At Temple, while continuing to do stand-up gigs, Saget also made films, and a documentary about his nephew called Through Adam’s Eyes won a student Academy Award in 1978.

In a tribute to his friend Monday, Starr posted a message Saget had sent him, playfully (read: inappropriately) wishing him well and celebrating the 20th anniversary of Starr’s restaurant The Continental.

“I am truly heartbroken. I helped launch his career when he was an unknown and performed at my nightclub Stars. He was an incredible talent and I knew some day he would be a superstar,” said Starr.

Saget gets a taste of stardom

For several years, Saget bounced from comedy gig to comedy gig, serving as the MC at The Comedy Store and warming up crowds before tapings of Bosom Buddies, the Tom Hanks sitcom.

A producer on the show would introduce Saget to his big break.

In 1987, Saget shot to stardom when he was cast as Danny Tanner, the wholesome, goofy patriarch in the hit sitcom Full House. Then just 31, Saget told The Inquirer that moving from New York to Los Angeles with a wife and child was difficult.

“It was pretty stressful,” Saget said in 1987. “I had 10 days to shoot a pilot, find a house, get two cars, and order a phone.”

Coupled with a stint as the host of America’s Funniest Home Videos, Saget became a household name and paved the way for a decades-long career.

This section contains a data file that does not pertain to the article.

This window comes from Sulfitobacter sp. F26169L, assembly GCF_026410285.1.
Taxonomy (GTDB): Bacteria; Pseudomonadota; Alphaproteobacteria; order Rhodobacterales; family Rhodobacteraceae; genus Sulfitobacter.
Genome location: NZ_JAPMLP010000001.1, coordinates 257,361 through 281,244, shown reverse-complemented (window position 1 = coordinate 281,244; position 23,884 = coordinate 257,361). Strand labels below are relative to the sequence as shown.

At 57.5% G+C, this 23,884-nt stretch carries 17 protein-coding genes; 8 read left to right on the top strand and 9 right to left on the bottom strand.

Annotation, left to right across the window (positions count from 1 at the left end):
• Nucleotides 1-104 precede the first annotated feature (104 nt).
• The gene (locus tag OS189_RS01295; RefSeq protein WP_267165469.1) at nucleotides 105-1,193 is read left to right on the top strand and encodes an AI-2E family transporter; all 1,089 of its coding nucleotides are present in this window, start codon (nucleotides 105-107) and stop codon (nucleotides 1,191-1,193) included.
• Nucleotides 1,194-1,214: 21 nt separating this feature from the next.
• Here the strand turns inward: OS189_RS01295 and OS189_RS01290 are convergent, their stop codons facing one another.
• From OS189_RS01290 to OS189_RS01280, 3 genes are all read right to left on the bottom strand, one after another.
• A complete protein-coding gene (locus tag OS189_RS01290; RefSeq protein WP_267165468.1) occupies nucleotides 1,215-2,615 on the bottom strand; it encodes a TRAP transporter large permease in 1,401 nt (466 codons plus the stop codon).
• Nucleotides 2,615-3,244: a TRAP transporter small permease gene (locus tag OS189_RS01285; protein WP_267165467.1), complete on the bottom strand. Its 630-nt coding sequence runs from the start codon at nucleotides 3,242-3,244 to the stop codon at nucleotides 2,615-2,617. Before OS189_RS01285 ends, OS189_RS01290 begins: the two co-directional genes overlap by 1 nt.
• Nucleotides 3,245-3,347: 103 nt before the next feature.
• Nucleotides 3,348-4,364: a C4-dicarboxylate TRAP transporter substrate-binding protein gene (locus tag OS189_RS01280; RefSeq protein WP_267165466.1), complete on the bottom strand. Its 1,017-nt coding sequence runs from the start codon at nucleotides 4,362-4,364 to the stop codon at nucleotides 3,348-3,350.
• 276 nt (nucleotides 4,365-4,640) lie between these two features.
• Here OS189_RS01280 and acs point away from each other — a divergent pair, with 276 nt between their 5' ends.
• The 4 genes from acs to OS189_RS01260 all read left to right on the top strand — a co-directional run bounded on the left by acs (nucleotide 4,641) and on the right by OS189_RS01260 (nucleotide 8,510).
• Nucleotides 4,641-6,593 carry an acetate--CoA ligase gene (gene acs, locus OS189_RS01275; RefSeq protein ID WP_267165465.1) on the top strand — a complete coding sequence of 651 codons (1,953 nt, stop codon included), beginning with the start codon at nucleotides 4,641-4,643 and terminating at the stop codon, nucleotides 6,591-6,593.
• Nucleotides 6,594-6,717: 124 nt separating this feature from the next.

Philly-born, Temple made

On train rides from Philadelphia to New York in his freshman and sophomore years at Temple is where Saget would conjure up dreams of success in show business. He’d sign up on a 12-hour wait list to perform at The Improv and Catch a Rising Star, both renowned comedy clubs, Saget said, hoping to get a few-minute set in what would be his ticket to some sort of fame.

“That train ride built character,” Saget said in his book. “I was the kid with a dream — and a really s — guitar. Not quite a regular-sized guitar, not quite a ukulele, kind of a Shetland guitar. Being such a freakish instrument, maybe it made my music seem larger in scope than it was. Right, no, it did not.”

While at Temple University, juggling documentary filmmaking and stand-up comedy, Saget received guidance from Lew Klein, broadcasting pioneer and namesake of Temple’s media and communication building. Klein served as his mentor, always rooting for Saget and vouching for him, even when Saget wasn’t sure he was worth vouching for.

“I want to talk for a second — not long — about how Philly changed my life and how the experiences and the people that helped me changed my life in Philly,” Saget said at the 2020 Mid-Atlantic Emmy Awards. “I was doing stand-up comedy. I won a radio contest at WMMR. Stephen Starr — the wonderful restaurateur — took me in at a club called Stars. And then Lew Klein. Lew Klein, a hero of mine. A mentor of mine.”

While at Temple, Klein helped Saget get his first internship in show business, a gig at The Mike Douglas Show. There, Saget was a gofer, getting suits for Douglas and writing cue cards when the usual guy was off, he said.

But that internship got him started, said Saget, as he learned through “osmosis.”

And when Saget made the documentary about his nephew, Klein used his sway to get local chapters of the Academy to take a look at the film.